SLLC Supports Non-party Injunctive Relief in Travel Ban Case
One of the questions the Supreme Court may decide in Trump v. Hawaii is whether lower federal courts have the authority to provide injunctive relief that benefits non-parties as well as the party asking for relief. The State and Local Legal Center (SLLC) filed an amicus brief arguing in favor of lower federal courts authority to issue injunctive relief that benefits non-parties.
In this case Hawaii, the Muslim Association of Hawaii, and three individuals sued President Trump claiming the third travel ban, which indefinitely prevents immigration from six countries: Chad, Iran, Libya, North Korea, Syria, and Yemen, was illegal and unconstitutional.
In December 2017 the Ninth Circuit temporarily struck down the third travel ban. Instead of limiting the injunction to just the parties that sued the President, the Ninth Circuit issued an injunction applying to “foreign nationals who have a credible claim of a bona fide relationship with a person or entity in the United States.” The Supreme Court agreed to review the Ninth Circuit’s decision.
The federal government argues that lower federal courts do not have the authority to issue injunctions which benefit anyone other than the party asking for the injunction.
The SLLC amicus brief disagrees. The brief points out that injunctions benefiting non-parties are extremely common. “In fact, they have figured in many [Supreme] Court cases. This is why the courts of appeals have unanimously held that injunctions may benefit non-parties.” The brief argues these injunctions are especially important where federalism is at stake. Most local governments are very small. They lack the resources to litigate against the United States. So local governments have to rely on one of the big cities to get an injunctions against the federal government (no matter what political party is currently in charge).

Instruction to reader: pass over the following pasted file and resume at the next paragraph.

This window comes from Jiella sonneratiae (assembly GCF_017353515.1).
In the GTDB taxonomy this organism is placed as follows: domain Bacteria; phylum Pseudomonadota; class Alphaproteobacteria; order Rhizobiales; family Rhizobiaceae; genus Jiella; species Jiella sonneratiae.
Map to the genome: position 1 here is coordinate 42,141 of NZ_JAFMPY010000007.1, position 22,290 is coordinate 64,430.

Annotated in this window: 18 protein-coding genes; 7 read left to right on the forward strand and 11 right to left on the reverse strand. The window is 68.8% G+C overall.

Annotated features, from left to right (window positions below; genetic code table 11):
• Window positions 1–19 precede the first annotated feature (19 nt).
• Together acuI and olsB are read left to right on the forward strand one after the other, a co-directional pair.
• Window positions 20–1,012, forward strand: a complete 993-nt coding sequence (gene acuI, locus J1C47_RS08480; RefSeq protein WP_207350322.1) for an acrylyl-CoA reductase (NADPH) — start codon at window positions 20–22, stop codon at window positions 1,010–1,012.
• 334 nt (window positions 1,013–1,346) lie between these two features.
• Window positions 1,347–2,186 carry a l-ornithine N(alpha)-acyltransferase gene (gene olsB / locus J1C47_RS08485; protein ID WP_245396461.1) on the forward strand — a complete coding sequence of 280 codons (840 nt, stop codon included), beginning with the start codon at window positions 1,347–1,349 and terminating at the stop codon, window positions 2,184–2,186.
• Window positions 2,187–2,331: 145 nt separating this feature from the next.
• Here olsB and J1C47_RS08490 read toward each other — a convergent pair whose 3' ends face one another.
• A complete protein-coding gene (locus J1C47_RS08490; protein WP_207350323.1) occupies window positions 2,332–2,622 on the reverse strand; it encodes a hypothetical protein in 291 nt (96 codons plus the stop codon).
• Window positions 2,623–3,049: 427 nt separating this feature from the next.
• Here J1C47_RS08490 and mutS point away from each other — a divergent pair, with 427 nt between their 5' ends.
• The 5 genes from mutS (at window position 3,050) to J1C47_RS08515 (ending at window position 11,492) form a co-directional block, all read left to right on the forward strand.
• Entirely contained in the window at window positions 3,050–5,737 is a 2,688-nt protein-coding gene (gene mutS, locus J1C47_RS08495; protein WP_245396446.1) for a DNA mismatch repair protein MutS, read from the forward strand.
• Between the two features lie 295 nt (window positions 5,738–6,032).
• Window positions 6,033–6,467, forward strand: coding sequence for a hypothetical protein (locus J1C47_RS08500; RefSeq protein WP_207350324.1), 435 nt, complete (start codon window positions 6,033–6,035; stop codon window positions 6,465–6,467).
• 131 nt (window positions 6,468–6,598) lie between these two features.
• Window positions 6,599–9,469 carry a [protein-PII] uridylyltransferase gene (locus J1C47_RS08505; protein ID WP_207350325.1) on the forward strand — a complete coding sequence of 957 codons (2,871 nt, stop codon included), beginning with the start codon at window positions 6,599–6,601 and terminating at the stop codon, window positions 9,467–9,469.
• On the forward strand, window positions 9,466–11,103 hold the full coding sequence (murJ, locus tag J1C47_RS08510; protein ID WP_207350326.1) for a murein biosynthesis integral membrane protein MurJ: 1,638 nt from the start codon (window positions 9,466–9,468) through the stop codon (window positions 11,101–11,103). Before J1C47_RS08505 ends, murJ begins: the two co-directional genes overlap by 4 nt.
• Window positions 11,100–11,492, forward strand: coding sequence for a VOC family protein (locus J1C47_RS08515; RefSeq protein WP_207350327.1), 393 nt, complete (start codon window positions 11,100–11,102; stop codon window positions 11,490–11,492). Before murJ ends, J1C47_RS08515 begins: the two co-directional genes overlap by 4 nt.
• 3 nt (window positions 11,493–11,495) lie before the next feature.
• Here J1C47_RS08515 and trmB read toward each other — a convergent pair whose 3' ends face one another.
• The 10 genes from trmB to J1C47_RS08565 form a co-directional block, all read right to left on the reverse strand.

The SLLC brief does not take a position on whether the lower courts in this particular case had the authority to issue an injunction that benefited non-parties. Likewise the SLLC brief didn’t take a position on the other legal issues in this case.
The Supreme Court has agreed to decide three other issues. First, whether the case is justiciable, meaning whether the legal issues are “fit for review.” Second, whether the third travel ban exceeds the President’s authority under the Immigration and Nationality Act (INA). Third, whether the travel ban violates the Establishment Clause.
In Hawaii v. Trump the Ninth Circuit concluded the travel ban exceeds the President’s authority under the INA because it bans immigration indefinitely and “ma[de] no finding whatsoever that foreign nationals’ nationality alone renders entry of this broad class of individuals a heightened security risk to the United States.” The Fourth Circuit ruled it likely violates the Establishment Clause because its primary purpose is to discriminate against Muslims.
Stuart Banner of the UCLA School of Law Supreme Court Clinic wrote the SLLC amicus brief which the following organizations joined: the National League of Cities, the International City/County Management Association, and the International Municipal Lawyers Association.